The roles and aspirations of women in power were highlighted during the consumer fair CONSUMIAMI 2014; topics focused on women in power in the US and Latain America media, business and education sectors.
Women and their influence in the workplace has been rising for decades and they now hold positions of power in most areas of professional life; In the USA women are increasingly powerful and some 50% of them now occupy managerial positions.
Latin America is no exception, with women even holding the reins for political power in Chile, Brazil and Costa Rica. The region, moreover, has been electing female presidents long before other regions did –nine since 1974
Recent studies show the growing incidence of women heading businesses in Latin America.
According to the World Bank, over 70 million women have joined the labour force in Latin America over the past 20 years, playing pivotal roles in both micro and small enterprises – indeed women are huge participants in both the formal and informal economies across the region, to key positions in the corporate world.
This is not limited to the business world. Latin American women have been empowered for decades, playing critical roles in reducing poverty and influencing decision-making at every level.
The ‘feminization’ of business has also taken place in the past few years in the region, with a flurry of female CEOs and among the top management of both local and multinational corporations in South and Central American countries.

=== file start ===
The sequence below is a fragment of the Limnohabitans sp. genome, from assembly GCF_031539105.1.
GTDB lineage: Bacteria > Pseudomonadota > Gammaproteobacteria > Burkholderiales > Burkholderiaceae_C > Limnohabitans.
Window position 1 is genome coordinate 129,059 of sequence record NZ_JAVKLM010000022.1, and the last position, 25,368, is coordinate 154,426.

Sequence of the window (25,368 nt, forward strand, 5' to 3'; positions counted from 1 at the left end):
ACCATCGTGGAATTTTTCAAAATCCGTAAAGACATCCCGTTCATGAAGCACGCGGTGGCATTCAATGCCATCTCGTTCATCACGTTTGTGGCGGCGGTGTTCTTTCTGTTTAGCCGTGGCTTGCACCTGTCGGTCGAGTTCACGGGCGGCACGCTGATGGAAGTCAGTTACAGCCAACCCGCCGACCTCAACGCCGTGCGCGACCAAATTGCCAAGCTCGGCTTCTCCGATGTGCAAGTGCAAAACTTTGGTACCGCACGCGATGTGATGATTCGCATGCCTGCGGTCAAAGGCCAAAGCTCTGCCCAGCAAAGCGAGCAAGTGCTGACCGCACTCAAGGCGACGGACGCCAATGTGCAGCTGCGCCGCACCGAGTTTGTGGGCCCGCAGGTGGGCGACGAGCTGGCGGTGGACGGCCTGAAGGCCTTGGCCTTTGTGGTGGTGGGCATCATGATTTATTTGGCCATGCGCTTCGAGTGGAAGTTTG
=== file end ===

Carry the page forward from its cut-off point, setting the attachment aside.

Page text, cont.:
Gains in women’s involvement in society, politics, and business can be attributed to better access to education, especially at a tertiary and graduate level.
But there are still many challenges to overcome through the region in order to narrow the gender gap in all things business.
At CONSUMIAMI 2014, organised by Ausbanc and MD USA, Marianela Méndez Paolini, director of the Miami Journal, was commissioned to address the issue of women in strategic positions in the media. This investigative journalist with experience in Venezuela and the United States as well as in teaching drafting issues, understand their profession as a way of life, citing the situation in the country right now.
Becerra said that “having fewer students in higher grades, fewer women reaching senior management.
She noted: “Women are fighters, ever since we become mothers,” and added that our spirit to succeed and work hard is linked to this. She said with passion, confidence and professional grounding women can achieve much in the world of work.
She highlighted 10 influential women that her newspaper has profiled, and noted that over the last few years, 500 women have been profiled.
One of note, said Mendez, is the Colombian designer Silvia Tcherassi, the adviser to the mayor of the city of Miami Miki Canton and Nina Torres director of one of the most important art galleries in Florida, among other examples.
Meanwhile, Irma Becerra, professor of Management Information Systems, School of Business and Management at Florida International University, brought her unique vision of the importance of education for Latino women.
She cited interesting data showing that while males are dominant at senior corporate posts, in education the breach is greater for Latin American women with only 17% of Latina starting their degree between the ages of 25 and 29 finishing a college degree, this compared to 43% of American Caucasian women.
She said in the areas of science, the statistics are even less favourable to Latin American women and the gap is greater.
The panel was moderated by Jackeline Carrillo, directora de Mercado de Dinero Colombia.
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